.Ketosis-prone diabetes: dissection of a heterogeneous syndrome using an immunogenetic and beta-cell functional classification, prospective analysis, and clinical outcomes
It is classified by antibodies and pancreatic capacity. This seems obscure but it isn't very hard.Analysis of clinical, phenotypic, and genotypic data derived from this prospective characterization of multiethnic, heterogeneous, ketosis-prone diabetic patients indicates the presence of novel forms of ß-cell dysfunction as well as a classification scheme to categorize these patients. We propose four groups based on two important features commonly used to distinguish type 1 and type 2 diabetes: presence or absence of biological markers of ß-cell autoimmunity, and presence or complete absence of ß-cell functional reserve. This is not meant to be rigid classification, but rather a hypothesis-testing scheme to differentiate etiologically and clinically distinct forms of ketosis-prone diabetic syndromes, and thus to uncover novel forms of ß-cell dysfunction. The distinctive pathogenetic features and diagnostic implications of the four Aß groups are discussed individually below.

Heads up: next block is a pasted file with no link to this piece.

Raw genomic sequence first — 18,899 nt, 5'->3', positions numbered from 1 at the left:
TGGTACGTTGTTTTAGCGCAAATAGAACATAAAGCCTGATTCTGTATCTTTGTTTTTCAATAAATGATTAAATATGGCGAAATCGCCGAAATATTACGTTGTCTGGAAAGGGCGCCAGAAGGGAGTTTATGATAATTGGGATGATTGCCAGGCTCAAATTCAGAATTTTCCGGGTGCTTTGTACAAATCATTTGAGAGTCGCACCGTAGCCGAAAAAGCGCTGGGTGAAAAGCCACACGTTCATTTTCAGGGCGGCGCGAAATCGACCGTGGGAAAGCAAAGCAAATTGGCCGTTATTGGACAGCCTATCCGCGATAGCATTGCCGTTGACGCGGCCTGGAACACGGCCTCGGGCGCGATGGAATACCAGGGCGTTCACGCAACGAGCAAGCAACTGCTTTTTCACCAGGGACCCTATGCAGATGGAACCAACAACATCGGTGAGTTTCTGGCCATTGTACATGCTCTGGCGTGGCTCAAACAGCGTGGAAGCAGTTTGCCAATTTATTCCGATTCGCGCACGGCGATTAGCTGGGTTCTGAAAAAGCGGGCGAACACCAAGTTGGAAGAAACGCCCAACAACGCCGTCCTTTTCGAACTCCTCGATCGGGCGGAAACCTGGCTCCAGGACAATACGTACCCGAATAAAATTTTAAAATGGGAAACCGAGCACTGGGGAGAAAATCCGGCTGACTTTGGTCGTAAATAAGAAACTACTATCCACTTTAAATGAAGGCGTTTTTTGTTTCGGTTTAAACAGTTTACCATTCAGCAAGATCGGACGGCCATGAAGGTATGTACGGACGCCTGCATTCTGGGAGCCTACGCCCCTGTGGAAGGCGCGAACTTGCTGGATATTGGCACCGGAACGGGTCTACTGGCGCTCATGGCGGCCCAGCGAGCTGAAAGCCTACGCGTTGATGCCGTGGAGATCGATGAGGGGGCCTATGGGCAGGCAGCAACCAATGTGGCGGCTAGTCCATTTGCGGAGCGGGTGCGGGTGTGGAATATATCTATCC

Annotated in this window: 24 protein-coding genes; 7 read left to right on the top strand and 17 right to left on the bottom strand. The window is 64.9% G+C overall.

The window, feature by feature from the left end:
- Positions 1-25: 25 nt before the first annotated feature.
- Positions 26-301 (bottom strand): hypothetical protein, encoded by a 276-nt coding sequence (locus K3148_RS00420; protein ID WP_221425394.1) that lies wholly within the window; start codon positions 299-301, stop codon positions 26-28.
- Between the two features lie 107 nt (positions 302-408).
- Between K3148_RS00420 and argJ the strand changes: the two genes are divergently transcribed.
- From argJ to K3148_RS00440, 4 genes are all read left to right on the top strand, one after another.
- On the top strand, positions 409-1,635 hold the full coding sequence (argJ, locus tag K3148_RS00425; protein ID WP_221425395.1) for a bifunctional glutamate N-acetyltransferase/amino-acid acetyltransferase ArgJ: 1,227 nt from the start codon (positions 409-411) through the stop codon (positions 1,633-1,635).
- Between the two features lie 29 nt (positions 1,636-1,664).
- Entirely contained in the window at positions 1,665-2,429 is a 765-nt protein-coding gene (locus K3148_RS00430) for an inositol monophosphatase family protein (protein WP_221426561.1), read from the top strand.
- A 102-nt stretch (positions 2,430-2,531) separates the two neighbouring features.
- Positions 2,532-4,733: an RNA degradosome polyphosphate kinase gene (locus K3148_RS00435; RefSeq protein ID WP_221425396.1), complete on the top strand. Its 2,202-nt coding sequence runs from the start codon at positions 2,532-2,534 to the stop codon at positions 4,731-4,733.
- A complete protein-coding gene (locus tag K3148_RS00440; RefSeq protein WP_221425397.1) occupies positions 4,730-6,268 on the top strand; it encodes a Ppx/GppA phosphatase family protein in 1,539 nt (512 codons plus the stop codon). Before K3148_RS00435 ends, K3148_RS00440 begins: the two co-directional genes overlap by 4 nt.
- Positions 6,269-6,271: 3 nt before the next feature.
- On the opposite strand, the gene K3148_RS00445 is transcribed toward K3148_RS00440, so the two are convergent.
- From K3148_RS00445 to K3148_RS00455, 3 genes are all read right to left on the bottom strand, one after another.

Patients in this group, with significantly low ß-cell functional reserve together with circulating ß-cell autoantibodies, are likely identical with the well-defined form of autoimmune type 1 diabetes. They had early onset diabetes and were generally lean. African-American patients predominated in this group. The results of the HLA analysis supported the contention that these patients have typical autoimmune type 1 diabetes. Irrespective of ethnicity, certain HLA allelic variants are found in high frequency in persons with autoimmune type 1 diabetes (19, 24, 25, 26, 27, 28, 29, 30,31). The proportion of patients with the type 1 diabetes susceptibility HLA alleles DQB1*02 and DQA*03 was significantly higher in the A+ß- group than in the three other groups, including the phenotypically similar A-ß- group. Furthermore, no A+ß- patients were positive for the protective HLA alleles DRB1*15 and DQB1*0602 (19, 32, 33, 34, 35, 36). All patients in this group required multiple daily insulin injections to avoid ketosis 12 months after the episode of DKA, and a significant proportion had recurrence of DKA during this period despite close monitoring by the study team.